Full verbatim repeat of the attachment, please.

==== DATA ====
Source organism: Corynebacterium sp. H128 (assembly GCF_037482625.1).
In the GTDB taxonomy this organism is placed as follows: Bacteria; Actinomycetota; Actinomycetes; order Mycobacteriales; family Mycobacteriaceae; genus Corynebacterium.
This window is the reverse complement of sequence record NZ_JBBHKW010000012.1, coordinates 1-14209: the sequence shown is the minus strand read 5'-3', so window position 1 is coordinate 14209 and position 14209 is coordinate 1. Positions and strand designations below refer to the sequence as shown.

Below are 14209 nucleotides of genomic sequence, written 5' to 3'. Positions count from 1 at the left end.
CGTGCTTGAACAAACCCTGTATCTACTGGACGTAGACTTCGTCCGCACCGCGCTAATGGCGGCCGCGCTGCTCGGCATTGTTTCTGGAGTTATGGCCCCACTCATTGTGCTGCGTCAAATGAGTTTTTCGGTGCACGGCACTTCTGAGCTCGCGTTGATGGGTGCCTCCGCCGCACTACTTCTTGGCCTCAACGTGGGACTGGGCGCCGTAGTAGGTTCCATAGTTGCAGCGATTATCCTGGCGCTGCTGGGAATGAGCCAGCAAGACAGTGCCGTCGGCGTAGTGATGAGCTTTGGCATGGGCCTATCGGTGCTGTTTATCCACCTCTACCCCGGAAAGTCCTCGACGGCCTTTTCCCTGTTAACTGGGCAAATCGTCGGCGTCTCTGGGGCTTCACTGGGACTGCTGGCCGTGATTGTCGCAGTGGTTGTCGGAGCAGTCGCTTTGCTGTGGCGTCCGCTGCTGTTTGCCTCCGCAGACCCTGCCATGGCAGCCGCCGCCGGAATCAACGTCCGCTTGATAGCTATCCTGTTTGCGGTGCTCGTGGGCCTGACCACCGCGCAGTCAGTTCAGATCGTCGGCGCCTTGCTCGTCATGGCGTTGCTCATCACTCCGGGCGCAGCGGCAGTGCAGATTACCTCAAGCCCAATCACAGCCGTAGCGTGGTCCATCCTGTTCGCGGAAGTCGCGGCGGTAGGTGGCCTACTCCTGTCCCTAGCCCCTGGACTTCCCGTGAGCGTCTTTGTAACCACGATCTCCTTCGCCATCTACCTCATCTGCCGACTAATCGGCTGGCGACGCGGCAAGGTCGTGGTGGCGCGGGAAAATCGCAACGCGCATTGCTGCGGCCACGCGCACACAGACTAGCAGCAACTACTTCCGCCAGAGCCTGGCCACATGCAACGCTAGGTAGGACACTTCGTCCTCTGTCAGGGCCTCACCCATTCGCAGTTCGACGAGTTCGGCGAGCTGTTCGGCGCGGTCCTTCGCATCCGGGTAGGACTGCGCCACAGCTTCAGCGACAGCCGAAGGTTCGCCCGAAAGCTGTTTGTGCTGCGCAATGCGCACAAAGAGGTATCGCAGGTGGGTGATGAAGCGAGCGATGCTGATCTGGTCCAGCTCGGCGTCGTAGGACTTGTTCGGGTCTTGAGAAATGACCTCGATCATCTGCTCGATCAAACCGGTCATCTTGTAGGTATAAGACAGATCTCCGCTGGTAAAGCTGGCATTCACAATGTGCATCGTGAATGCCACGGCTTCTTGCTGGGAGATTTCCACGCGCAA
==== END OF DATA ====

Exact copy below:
Source organism: Corynebacterium sp. H128 (assembly GCF_037482625.1).
In the GTDB taxonomy this organism is placed as follows: Bacteria; Actinomycetota; Actinomycetes; order Mycobacteriales; family Mycobacteriaceae; genus Corynebacterium.
This window is the reverse complement of sequence record NZ_JBBHKW010000012.1, coordinates 1-14209: the sequence shown is the minus strand read 5'-3', so window position 1 is coordinate 14209 and position 14209 is coordinate 1. Positions and strand designations below refer to the sequence as shown.

Below are 14209 nucleotides of genomic sequence, written 5' to 3'. Positions count from 1 at the left end.
CGTGCTTGAACAAACCCTGTATCTACTGGACGTAGACTTCGTCCGCACCGCGCTAATGGCGGCCGCGCTGCTCGGCATTGTTTCTGGAGTTATGGCCCCACTCATTGTGCTGCGTCAAATGAGTTTTTCGGTGCACGGCACTTCTGAGCTCGCGTTGATGGGTGCCTCCGCCGCACTACTTCTTGGCCTCAACGTGGGACTGGGCGCCGTAGTAGGTTCCATAGTTGCAGCGATTATCCTGGCGCTGCTGGGAATGAGCCAGCAAGACAGTGCCGTCGGCGTAGTGATGAGCTTTGGCATGGGCCTATCGGTGCTGTTTATCCACCTCTACCCCGGAAAGTCCTCGACGGCCTTTTCCCTGTTAACTGGGCAAATCGTCGGCGTCTCTGGGGCTTCACTGGGACTGCTGGCCGTGATTGTCGCAGTGGTTGTCGGAGCAGTCGCTTTGCTGTGGCGTCCGCTGCTGTTTGCCTCCGCAGACCCTGCCATGGCAGCCGCCGCCGGAATCAACGTCCGCTTGATAGCTATCCTGTTTGCGGTGCTCGTGGGCCTGACCACCGCGCAGTCAGTTCAGATCGTCGGCGCCTTGCTCGTCATGGCGTTGCTCATCACTCCGGGCGCAGCGGCAGTGCAGATTACCTCAAGCCCAATCACAGCCGTAGCGTGGTCCATCCTGTTCGCGGAAGTCGCGGCGGTAGGTGGCCTACTCCTGTCCCTAGCCCCTGGACTTCCCGTGAGCGTCTTTGTAACCACGATCTCCTTCGCCATCTACCTCATCTGCCGACTAATCGGCTGGCGACGCGGCAAGGTCGTGGTGGCGCGGGAAAATCGCAACGCGCATTGCTGCGGCCACGCGCACACAGACTAGCAGCAACTACTTCCGCCAGAGCCTGGCCACATGCAACGCTAGGTAGGACACTTCGTCCTCTGTCAGGGCCTCACCCATTCGCAGTTCGACGAGTTCGGCGAGCTGTTCGGCGCGGTCCTTCGCATCCGGGTAGGACTGCGCCACAGCTTCAGCGACAGCCGAAGGTTCGCCCGAAAGCTGTTTGTGCTGCGCAATGCGCACAAAGAGGTATCGCAGGTGGGTGATGAAGCGAGCGATGCTGATCTGGTCCAGCTCGGCGTCGTAGGACTTGTTCGGGTCTTGAGAAATGACCTCGATCATCTGCTCGATCAAACCGGTCATCTTGTAGGTATAAGACAGATCTCCGCTGGTAAAGCTGGCATTCACAATGTGCATCGTGAATGCCACGGCTTCTTGCTGGGAGATTTCCACGCGCAA